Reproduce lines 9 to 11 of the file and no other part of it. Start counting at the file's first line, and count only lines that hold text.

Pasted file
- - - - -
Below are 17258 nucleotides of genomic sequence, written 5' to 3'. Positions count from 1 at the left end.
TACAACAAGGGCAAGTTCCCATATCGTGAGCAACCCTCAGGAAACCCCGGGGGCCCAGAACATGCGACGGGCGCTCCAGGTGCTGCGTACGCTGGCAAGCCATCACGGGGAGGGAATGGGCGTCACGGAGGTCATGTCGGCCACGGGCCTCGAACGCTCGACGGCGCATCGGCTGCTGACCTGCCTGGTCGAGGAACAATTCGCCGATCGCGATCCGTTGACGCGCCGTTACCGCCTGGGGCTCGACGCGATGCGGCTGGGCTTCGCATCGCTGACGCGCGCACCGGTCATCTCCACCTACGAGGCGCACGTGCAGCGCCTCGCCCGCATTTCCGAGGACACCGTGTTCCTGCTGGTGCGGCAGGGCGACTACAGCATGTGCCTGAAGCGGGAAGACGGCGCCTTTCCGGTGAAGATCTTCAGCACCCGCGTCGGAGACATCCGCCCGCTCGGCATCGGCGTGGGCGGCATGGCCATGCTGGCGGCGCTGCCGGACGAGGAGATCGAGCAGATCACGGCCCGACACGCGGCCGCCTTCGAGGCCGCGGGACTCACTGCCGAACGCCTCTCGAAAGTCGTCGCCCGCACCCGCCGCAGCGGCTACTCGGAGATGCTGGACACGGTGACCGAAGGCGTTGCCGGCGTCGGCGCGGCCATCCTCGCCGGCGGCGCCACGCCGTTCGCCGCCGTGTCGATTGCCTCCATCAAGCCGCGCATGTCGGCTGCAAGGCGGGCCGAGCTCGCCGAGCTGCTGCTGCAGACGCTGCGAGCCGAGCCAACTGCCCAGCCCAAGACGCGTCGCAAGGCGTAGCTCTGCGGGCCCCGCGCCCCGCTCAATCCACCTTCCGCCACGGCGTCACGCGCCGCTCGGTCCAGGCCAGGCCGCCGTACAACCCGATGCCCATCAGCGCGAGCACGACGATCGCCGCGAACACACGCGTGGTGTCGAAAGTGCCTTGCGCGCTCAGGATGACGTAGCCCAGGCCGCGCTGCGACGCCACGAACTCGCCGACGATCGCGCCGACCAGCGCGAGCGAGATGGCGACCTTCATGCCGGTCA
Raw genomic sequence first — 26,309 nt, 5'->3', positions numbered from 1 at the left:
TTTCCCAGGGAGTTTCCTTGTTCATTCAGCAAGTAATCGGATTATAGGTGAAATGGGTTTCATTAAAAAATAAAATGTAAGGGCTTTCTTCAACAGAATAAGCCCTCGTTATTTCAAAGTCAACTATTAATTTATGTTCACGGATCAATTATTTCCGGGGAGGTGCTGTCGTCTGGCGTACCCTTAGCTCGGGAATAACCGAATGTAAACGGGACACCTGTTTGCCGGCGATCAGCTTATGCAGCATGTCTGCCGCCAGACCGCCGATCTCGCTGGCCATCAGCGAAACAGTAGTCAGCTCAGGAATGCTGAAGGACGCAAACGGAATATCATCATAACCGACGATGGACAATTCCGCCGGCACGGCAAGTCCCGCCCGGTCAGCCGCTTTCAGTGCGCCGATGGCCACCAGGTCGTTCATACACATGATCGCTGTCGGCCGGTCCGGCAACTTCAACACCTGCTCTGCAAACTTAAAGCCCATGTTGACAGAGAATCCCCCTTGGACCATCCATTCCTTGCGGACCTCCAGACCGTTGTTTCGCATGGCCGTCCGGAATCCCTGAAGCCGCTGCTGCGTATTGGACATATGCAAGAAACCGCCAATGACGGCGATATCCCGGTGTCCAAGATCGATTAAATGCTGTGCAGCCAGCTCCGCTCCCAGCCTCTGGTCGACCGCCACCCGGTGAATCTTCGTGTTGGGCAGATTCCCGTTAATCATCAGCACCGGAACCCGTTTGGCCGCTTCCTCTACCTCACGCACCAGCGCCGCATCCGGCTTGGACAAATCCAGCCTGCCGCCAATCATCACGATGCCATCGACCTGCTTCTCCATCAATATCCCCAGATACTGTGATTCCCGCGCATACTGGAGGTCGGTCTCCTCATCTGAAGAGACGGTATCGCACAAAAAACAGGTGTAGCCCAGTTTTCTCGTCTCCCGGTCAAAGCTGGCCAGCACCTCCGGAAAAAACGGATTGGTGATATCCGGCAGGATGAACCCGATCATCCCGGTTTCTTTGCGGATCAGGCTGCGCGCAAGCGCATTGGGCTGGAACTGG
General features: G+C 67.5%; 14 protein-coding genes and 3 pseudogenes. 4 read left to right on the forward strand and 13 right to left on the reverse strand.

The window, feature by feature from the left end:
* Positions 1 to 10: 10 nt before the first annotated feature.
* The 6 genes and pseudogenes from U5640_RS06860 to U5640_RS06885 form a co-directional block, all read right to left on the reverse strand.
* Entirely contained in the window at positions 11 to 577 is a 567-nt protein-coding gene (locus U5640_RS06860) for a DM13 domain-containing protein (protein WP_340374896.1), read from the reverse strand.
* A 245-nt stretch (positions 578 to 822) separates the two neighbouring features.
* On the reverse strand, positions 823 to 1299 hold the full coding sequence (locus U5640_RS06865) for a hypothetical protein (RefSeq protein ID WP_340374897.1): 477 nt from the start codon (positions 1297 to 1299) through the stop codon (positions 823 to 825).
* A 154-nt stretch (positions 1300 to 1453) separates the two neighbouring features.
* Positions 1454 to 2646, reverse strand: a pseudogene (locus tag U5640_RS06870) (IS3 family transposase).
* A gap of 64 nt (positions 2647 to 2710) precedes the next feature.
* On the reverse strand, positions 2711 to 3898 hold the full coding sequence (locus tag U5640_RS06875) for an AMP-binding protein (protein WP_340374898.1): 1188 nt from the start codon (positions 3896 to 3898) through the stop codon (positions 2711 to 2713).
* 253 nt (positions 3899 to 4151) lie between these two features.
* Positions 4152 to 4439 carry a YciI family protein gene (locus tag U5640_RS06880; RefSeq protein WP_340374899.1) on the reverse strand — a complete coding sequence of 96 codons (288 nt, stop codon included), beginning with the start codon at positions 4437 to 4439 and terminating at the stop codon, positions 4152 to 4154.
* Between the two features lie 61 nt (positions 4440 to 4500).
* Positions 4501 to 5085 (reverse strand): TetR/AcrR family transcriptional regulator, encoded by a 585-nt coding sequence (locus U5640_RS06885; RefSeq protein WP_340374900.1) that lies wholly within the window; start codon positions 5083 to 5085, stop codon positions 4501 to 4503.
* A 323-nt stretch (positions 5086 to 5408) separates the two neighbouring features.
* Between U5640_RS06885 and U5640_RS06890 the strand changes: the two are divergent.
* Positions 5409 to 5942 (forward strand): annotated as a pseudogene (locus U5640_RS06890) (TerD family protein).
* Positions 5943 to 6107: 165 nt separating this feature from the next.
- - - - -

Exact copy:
* Entirely contained in the window at positions 11 to 577 is a 567-nt protein-coding gene (locus U5640_RS06860) for a DM13 domain-containing protein (protein WP_340374896.1), read from the reverse strand.
* A 245-nt stretch (positions 578 to 822) separates the two neighbouring features.
* On the reverse strand, positions 823 to 1299 hold the full coding sequence (locus U5640_RS06865) for a hypothetical protein (RefSeq protein ID WP_340374897.1): 477 nt from the start codon (positions 1297 to 1299) through the stop codon (positions 823 to 825).